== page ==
The ability to jump up or slide to the side to catch batted balls is nice, but not executed as well as it could be. Thinking three-dimensionally, if the ball is behind a player in a midair, it can still be “caught” by jumping into its pixel-drawn flight patch. This effect, while exploitable, causes some cognitive dissonance. Worse, though, is the slightly-too-long pause to get down to earth with the jump, as though gravity has been lessened for such mighty leap.

Speaking of physics, every at-bat feels a little “off” upon close examination. It really seems like hitting the “sweet spot” on the bat, dead center of the wood in the middle of a perfect swing, never results in as good of a hit as strange tip shots off the edge of the bat when swinging too late, or a way-inside too-early shot. Also, seeing fastballs up to 111mph can be disorienting, but at least fatigue sets in quickly. Also, does anyone else feel like it is strangely, slightly difficult to move a fielder diagonally?

Bad_News_Baseball

The All Star Mode is a welcome addition for those in need of a harder challenge, but even the basic game is pretty stiff for newcomers or those inexperienced with baseball games. The A.I. is not exactly a deity, but does a computer batter ever, ever swing at a widely pitched ball? Pitching can be tricky, relying on the player to discover exploitable little un-hittable nooks and crannies, rather than truly outduel a batter at the corners of the plate. Trying to take on the mindset of a real baseball pitcher will leave the count full of balls and fastballs crushed out of the stadium.

Making a perfect 8-bit baseball game might be impossible, or at least extremely difficult within the constraints of both time and resources of the period. But if we do not rate on the scale of a high standard, to what purpose do we review through a critical lens? More simply: Bad News Baseball is great, but falls short of being flawless.

Graphics

If you can overlook the just-about-literal white supremacy in the game, the visuals are fantastic. Gorgeous interstitial animations highlight close plays on the bases, while a handful of different animated home run celebrations add more whimsy to an already-whimsical playthrough. Even the details look just fine: The players at the plate, on the field, the field itself, the menus, etc. This is a professional-looking 8-bit video game, oozing with flair and flourish.

Sound

The usual 8-bit baseball-game sound effects are in full gear: The rise-and-fall pitch of the ball in flight, the satisfying smack of a the digital sphere into pixelated leather, and the clap of the bat, among others. The background music is well-composed, and dives into technical exploits of the NES hardware sound channels that few dare to tread (dig that drumline), but – and this might just be reviewer opinion – does not really match the on-screen action. It is oddly disconcerting. Strange.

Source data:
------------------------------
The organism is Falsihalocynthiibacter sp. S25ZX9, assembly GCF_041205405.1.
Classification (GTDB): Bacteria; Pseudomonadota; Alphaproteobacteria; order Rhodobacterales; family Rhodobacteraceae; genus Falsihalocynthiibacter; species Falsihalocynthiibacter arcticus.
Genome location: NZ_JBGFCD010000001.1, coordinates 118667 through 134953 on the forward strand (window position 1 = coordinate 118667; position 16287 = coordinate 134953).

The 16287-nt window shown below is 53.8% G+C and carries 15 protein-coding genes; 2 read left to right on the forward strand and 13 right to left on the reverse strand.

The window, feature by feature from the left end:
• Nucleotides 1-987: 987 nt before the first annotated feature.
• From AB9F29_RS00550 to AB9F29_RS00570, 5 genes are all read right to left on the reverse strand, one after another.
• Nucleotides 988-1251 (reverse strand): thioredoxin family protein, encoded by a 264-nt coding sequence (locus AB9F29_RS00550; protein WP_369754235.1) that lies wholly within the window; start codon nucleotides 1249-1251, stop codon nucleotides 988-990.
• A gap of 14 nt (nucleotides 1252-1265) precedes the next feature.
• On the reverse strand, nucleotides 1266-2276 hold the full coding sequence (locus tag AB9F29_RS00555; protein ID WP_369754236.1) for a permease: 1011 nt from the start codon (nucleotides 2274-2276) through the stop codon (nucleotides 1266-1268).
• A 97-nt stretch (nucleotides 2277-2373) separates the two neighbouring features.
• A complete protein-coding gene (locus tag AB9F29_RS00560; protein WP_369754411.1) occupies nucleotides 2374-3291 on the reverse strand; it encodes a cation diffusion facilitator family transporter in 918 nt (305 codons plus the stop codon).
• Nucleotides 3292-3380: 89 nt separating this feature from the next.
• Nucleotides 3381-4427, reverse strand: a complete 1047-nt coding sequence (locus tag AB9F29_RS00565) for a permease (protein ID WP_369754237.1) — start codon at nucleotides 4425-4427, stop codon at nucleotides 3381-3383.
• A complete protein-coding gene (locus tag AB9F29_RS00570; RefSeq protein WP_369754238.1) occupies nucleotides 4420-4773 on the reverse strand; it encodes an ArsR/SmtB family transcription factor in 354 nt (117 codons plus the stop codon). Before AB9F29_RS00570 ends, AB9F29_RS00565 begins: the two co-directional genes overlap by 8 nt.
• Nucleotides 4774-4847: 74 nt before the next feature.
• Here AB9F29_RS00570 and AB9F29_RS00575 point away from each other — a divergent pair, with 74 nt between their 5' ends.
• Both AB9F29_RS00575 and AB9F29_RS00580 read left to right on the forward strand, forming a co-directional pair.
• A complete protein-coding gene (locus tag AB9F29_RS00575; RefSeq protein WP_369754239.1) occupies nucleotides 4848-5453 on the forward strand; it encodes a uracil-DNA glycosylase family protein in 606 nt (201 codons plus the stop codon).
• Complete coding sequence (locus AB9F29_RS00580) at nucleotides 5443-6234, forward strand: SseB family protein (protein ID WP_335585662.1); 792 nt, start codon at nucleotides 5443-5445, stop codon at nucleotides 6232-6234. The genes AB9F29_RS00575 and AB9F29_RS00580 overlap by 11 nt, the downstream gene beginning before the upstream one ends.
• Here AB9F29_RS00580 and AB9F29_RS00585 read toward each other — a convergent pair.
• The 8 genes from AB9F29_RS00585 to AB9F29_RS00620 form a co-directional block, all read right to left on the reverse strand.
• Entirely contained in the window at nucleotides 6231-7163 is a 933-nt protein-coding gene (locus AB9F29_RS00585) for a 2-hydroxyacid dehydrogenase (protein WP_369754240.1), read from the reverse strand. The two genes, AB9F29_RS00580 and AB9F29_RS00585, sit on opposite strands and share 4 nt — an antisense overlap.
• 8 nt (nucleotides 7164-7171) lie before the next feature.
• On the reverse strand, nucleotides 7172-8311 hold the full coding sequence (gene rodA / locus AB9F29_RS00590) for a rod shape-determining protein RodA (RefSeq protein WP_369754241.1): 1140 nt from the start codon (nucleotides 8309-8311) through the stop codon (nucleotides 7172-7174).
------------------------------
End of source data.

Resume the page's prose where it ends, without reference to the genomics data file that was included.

But the speech effects are fantastic, and part of this title’s appeal; the energetic, confident calls of the umpires truly add to the tension and impact of game-as-sport. Hearing the ump cry “SAFE!” for a close call at home plate brings a real, visceral pleasure.

Originality

The NES had about 20 baseball video games in its library. Some of them tried to gain sales through a weird hook: Base Wars had robot athletes. A Little League game featured children. R.B.I. Baseball 3 not only had the real Major League Baseball teams, but multiple years’ worth of period-accurate rosters to choose from for each.

In the case the Bad News Baseball, the catch is rabbit umpires and goofy cartoon visuals? Maybe, but so is the tight design, in-depth password system (although with an insane range of special characters in its alphabet), and the appreciated option to press Start whenever the player wants to skip a cutscene. All in all, this is simply a great game. Be sure to take advantage of the computer’s bizarre tendency to sprint a baserunner back to first following a tag-out there.

Overall rating: 4.0/5 stars.

Gekitou Stadium

Gekitou Stadium - Gameplay Screenshot

With the start of the Famicom Guide Youtube channel why not pick a Famicom title? Well, guess what? I just did! Gekitou Stadium!! is one of the reasons why baseball games are still fun on the classic console. The game is well balanced and has a very moderate setting of gameplay to help make the game fair. You have use the available strategy so that your pitcher won’t get beaten up by the opponent batters. You can hit the hitter if you don’t like him or just trick him to follow a ball outside the pitching box, you decide. The game has a very entertaining soundtrack that will not bore you and will keep you coming for more!

Gekitou Stadium - Gameplay Screenshot
There is a lot to explore as you see in the title screen. You have many settings to choose from. I prefer the 2player vs mode because it’s always a lot more fun to play against a friend. Make sure you hit the ball well though!

Gekitou Stadium - Gameplay Screenshot
Be careful with your opponent especially the ones with lots of HR in their stats, chances are they will try to hit it out of the ball park. My opponent didn’t follow my advice so I swung the bat and make her pay for it!

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One of the best parts of the game is you can add yourself in the game. You can see myself right there in the left of the picture waiting to give high fives to my team mate that just scored a home run! Don’t I look sexy? Aha just kidding, this is just one of the many funny cut scenes of this game. Every sport game should have something like this!